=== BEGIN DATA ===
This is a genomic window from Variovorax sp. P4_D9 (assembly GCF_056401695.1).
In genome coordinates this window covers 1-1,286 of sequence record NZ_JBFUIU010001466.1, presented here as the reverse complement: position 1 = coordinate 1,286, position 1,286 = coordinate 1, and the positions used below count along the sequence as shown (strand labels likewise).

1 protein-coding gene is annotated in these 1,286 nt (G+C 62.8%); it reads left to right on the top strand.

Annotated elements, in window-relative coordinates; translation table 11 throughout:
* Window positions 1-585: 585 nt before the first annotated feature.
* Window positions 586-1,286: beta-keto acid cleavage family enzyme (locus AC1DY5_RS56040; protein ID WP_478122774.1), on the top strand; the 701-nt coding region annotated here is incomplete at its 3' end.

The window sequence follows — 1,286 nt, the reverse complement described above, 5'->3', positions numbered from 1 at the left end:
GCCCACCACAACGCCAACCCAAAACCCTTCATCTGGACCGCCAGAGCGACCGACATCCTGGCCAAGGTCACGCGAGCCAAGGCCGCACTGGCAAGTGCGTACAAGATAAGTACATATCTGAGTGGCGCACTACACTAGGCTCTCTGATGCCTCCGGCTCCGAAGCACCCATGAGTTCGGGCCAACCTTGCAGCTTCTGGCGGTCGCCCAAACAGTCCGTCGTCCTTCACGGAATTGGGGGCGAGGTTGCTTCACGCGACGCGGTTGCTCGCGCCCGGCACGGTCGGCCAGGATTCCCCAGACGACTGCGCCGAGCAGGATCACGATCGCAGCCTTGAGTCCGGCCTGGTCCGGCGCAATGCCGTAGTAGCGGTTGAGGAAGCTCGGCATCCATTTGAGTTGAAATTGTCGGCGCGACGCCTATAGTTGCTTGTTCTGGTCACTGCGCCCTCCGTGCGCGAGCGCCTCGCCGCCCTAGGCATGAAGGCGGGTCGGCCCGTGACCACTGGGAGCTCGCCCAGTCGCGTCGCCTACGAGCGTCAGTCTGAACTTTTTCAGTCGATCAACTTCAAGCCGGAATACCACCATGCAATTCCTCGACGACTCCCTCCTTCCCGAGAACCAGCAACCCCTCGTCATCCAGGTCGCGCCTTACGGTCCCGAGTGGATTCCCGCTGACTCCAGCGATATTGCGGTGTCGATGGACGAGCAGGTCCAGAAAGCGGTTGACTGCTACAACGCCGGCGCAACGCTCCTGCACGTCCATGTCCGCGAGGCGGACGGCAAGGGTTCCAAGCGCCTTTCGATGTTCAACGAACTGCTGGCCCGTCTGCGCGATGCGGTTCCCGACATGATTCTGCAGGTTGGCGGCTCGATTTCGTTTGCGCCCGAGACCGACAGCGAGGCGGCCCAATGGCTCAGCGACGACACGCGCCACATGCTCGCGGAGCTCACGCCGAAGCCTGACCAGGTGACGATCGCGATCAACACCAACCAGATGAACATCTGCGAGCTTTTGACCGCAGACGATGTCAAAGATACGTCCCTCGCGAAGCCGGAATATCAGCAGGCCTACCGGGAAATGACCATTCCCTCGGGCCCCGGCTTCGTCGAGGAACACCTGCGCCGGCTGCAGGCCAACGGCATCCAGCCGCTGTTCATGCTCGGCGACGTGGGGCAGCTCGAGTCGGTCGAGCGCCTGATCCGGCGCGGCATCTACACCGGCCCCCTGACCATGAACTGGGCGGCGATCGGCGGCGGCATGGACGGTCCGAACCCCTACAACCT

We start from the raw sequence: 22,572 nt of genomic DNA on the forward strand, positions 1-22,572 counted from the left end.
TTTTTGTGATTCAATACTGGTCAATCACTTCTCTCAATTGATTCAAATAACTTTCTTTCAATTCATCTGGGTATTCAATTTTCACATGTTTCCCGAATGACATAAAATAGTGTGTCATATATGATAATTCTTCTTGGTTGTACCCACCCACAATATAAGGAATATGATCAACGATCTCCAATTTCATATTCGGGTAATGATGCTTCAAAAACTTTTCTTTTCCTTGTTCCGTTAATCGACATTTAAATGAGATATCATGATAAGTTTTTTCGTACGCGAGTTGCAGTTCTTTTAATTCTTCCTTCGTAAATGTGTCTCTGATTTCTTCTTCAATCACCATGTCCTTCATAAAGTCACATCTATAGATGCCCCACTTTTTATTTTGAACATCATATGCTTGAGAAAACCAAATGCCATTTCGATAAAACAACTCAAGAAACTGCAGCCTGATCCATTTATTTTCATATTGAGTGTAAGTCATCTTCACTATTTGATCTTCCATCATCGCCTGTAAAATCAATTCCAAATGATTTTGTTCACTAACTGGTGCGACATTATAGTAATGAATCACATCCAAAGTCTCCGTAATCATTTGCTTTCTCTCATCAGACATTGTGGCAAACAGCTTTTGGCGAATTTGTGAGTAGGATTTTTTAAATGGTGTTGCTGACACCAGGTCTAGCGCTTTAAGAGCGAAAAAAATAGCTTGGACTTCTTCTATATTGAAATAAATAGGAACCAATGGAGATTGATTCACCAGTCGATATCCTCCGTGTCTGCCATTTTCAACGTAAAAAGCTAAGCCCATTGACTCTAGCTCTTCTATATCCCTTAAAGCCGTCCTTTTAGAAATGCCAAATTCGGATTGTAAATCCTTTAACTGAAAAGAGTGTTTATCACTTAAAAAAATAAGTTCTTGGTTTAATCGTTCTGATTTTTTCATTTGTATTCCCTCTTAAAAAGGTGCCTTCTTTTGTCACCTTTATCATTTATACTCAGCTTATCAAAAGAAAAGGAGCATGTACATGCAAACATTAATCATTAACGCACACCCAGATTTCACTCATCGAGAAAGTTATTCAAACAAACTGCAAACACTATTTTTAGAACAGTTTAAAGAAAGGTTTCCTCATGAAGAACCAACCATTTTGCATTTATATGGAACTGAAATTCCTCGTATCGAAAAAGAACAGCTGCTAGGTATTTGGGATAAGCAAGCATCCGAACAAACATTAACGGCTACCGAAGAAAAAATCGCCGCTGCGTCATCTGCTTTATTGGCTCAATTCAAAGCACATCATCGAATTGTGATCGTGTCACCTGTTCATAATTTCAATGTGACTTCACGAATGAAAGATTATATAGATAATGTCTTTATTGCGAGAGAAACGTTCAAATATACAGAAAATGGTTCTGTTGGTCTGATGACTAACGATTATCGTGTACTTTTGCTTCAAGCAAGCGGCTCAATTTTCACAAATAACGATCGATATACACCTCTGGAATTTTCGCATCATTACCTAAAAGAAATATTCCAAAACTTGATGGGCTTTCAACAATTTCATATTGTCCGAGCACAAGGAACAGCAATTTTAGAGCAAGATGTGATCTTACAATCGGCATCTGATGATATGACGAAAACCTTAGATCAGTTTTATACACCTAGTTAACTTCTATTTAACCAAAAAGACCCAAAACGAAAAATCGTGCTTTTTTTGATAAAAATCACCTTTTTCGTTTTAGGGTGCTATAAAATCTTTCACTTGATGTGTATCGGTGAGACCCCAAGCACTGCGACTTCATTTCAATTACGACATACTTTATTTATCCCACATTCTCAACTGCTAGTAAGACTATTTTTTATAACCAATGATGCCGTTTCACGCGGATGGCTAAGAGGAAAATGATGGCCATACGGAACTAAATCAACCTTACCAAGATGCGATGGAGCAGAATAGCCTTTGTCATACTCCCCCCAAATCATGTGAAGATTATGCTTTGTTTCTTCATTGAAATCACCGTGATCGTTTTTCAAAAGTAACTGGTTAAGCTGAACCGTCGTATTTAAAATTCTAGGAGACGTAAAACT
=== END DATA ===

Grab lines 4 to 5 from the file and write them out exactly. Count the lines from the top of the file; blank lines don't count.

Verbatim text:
Annotated elements, in window-relative coordinates; translation table 11 throughout:
* Window positions 1-585: 585 nt before the first annotated feature.